Coco Peat As A Soil Solution

By TheHindu on 03 May 2016

Is there some magic ingredient that can prevent potted soil from getting hardened and caked up over time? An ingredient that can keep the soil loose, which in turn enables roots to spread out easily, enjoy more breathing space and aeration, and consequently achieve better plant growth? Well, the answer can be found in the humble coconut fibre, which is now being processed and marketed as coco peat.

Additional benefits of coco peat are that this fibrous, spongy and light-weight material brings down the weight of the potted growing medium, and also helps the soil retain moisture for a much longer time because of the water absorptive and retentive nature of the fibre, which means that you need to use less water and water your plants after far longer intervals. “In many houses, the soil is too clayey or sandy to support plants. Besides adding fresh soil and manure, coco peat can be used to cure clayey soil (since it helps to break it up) and sandy soils (as it enables moisture retention)”, says Navneeth Raghavan, environment and landscape architect.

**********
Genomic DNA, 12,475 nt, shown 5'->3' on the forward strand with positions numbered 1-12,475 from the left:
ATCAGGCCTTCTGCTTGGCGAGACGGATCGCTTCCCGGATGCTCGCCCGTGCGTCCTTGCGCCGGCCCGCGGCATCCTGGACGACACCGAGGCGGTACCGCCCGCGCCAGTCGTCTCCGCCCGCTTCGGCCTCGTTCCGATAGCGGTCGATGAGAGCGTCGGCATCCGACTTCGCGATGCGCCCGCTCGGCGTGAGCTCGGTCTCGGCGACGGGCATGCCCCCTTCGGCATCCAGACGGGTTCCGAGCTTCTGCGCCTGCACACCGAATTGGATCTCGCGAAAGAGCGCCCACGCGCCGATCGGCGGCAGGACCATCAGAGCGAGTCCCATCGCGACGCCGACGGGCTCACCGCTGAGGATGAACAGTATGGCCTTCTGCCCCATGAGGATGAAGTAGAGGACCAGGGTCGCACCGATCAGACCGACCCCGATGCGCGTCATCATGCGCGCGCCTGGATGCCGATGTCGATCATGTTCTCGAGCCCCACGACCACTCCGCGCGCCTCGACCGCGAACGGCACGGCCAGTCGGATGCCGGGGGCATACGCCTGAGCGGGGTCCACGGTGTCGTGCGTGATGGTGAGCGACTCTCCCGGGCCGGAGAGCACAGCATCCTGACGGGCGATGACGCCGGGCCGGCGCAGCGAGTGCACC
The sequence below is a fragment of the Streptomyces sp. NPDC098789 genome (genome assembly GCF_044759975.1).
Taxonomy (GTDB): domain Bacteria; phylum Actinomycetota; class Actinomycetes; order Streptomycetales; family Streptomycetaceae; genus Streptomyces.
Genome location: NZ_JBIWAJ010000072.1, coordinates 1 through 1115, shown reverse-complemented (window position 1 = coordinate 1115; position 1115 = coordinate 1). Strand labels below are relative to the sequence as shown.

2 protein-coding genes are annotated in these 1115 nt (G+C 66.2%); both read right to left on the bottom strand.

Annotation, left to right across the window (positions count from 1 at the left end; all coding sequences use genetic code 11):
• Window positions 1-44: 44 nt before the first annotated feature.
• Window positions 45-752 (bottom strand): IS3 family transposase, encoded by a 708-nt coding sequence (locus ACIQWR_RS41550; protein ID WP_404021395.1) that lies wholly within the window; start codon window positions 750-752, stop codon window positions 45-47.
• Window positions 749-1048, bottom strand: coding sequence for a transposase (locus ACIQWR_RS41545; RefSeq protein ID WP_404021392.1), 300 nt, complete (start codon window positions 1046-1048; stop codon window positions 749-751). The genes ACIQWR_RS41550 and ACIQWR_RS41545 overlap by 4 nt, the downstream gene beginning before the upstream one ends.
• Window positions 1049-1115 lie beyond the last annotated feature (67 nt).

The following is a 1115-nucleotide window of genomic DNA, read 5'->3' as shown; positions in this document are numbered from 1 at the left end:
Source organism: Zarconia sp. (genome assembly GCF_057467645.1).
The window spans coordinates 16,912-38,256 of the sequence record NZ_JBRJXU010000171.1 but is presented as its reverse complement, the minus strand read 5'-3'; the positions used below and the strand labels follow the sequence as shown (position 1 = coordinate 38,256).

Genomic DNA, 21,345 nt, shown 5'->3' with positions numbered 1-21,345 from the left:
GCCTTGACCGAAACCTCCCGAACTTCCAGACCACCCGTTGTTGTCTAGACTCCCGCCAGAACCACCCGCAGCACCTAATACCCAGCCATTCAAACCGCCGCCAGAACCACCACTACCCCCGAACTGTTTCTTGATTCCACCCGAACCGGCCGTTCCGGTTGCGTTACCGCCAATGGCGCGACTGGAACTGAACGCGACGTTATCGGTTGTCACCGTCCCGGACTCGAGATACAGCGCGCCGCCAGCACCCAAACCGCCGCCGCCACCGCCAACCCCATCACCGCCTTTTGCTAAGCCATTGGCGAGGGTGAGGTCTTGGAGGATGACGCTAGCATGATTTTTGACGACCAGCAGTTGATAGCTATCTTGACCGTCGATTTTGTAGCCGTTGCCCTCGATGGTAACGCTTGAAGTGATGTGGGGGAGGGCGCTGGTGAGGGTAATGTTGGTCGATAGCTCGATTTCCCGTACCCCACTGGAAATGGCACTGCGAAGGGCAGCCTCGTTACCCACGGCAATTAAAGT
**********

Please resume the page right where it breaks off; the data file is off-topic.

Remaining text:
Coco peat becomes especially crucial when the plant is given liquid growth stimulators like panchakavya, the indigenous growth-stimulating manure derived from cow products, as the peat prevents rapid evaporation of the liquid panchakavya.

Coco peat is produced as coir dust, a by-product during coconut husk processing, while making coir and other products. The processed coir dust becomes coco peat and is a very good growing medium for plants.

It is emerging as a good alternative to mined peat moss and is used in homes, gardens and horticulture centers for seed starting, bedding plants, container plants, and more.

Home-made coco peat

For a small home garden, you really don’t need to buy processed coco peat. Each time you de-husk a coconut, you will notice the wheat-brown fibre strands along the sides of the coconut, some even turning powdery as you handle it. “Collect these fine fibres and the powder too, and chop the fibres to bits. Now you have home-made coco peat that you can add to the soil in your pots or plant beds. But discard the thick and tightened bunch of fibres at the top of the coconut (called the ‘kudumi),” says S.S. Radhakrishnan, who has been helping scores of people set up kitchen gardens in their houses. Coco peat has a slow degradation rate.

“Adding fresh coco peat about once in three months suffices, when the soil seems to need it,” says Navneeth.